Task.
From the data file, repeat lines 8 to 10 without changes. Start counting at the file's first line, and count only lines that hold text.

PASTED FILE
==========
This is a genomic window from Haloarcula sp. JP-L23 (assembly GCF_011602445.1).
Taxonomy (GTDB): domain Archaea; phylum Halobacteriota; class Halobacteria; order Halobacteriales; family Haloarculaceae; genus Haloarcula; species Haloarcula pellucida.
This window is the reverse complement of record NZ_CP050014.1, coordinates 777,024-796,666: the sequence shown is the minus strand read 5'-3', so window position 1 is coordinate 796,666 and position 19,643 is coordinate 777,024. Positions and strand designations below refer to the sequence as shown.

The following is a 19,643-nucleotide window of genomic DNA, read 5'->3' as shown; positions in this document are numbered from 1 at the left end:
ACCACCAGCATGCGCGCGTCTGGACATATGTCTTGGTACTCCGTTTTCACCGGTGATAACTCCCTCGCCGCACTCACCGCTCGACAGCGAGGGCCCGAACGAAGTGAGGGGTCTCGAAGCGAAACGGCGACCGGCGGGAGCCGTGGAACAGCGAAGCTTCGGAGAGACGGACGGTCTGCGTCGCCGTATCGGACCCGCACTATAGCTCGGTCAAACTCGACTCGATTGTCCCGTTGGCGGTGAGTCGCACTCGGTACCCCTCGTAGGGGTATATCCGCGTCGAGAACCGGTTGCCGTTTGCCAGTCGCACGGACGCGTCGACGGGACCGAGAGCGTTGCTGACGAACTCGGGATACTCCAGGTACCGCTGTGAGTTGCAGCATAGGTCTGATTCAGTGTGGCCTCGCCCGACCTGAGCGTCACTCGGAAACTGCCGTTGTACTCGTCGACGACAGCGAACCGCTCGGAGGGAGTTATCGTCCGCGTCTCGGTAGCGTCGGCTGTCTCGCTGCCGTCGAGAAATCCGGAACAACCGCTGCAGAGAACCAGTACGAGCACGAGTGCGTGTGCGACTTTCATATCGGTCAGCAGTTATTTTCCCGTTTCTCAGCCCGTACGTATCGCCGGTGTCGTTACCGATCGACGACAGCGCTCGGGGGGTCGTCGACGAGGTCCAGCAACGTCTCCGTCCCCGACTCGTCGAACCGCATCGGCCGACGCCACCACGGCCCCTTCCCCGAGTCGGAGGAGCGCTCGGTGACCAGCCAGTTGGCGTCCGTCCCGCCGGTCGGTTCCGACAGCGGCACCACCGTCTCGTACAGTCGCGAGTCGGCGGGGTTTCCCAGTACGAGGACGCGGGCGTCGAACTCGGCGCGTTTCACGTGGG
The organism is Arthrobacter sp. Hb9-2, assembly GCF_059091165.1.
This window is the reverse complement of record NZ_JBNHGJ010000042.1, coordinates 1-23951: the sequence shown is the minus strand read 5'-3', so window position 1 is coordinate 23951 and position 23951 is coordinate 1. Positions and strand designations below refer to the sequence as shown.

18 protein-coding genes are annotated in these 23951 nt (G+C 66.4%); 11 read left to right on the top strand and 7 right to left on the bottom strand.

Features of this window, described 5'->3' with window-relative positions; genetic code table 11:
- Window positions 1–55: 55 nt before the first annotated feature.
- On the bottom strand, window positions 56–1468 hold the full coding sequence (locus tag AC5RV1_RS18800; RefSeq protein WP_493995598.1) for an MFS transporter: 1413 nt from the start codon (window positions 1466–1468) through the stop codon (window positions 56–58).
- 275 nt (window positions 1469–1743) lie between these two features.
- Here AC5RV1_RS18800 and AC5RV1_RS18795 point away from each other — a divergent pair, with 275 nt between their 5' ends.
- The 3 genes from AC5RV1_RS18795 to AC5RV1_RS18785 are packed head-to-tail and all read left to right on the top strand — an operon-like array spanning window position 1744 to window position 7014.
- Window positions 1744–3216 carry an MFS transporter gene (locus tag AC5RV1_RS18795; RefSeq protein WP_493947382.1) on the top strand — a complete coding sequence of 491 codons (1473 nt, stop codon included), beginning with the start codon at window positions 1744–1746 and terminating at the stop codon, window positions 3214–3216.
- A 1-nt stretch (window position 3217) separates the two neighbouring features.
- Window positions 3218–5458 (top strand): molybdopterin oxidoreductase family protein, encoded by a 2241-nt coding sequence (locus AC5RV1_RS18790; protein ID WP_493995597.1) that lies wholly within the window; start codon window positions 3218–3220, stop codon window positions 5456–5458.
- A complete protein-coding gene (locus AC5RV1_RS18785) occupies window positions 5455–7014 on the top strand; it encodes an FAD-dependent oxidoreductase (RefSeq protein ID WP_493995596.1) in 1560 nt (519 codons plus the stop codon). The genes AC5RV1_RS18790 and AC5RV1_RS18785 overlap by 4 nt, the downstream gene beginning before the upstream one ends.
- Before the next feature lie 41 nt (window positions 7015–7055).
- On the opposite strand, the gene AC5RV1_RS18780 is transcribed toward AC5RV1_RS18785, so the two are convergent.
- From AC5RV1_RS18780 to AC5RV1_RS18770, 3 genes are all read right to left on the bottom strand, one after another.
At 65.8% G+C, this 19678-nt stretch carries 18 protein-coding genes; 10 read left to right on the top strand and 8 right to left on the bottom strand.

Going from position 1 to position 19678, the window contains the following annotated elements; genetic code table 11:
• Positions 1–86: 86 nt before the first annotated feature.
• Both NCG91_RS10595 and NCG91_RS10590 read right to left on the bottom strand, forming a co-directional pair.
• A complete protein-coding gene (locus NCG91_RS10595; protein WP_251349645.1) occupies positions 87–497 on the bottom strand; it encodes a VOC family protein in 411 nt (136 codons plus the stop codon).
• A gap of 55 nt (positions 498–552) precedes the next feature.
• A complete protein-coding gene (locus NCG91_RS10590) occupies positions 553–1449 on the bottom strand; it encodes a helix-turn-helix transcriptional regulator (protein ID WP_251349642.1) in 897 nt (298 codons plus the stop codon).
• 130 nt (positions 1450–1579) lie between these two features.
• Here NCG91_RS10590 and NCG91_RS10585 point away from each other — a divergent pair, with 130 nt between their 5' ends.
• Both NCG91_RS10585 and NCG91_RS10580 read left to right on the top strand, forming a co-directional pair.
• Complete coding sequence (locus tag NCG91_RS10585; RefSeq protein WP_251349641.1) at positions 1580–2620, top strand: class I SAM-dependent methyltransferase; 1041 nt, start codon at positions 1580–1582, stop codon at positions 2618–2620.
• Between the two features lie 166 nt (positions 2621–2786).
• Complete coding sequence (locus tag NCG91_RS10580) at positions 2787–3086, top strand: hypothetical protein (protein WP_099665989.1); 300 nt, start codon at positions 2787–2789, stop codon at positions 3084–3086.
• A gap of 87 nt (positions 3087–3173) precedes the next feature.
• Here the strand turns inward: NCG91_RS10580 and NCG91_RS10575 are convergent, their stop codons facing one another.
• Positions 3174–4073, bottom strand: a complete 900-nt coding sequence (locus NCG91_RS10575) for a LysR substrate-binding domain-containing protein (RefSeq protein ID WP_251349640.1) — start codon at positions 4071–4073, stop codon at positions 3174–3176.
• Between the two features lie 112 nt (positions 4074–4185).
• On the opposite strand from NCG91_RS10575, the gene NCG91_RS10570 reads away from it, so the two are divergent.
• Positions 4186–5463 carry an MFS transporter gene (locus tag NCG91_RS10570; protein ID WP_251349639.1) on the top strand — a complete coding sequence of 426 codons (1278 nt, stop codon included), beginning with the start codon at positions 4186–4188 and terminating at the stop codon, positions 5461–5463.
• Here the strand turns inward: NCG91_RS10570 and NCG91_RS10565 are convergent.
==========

18 protein-coding genes are annotated in these 23951 nt (G+C 66.4%); 11 read left to right on the top strand and 7 right to left on the bottom strand.

Features of this window, described 5'->3' with window-relative positions; genetic code table 11:
- Window positions 1–55: 55 nt before the first annotated feature.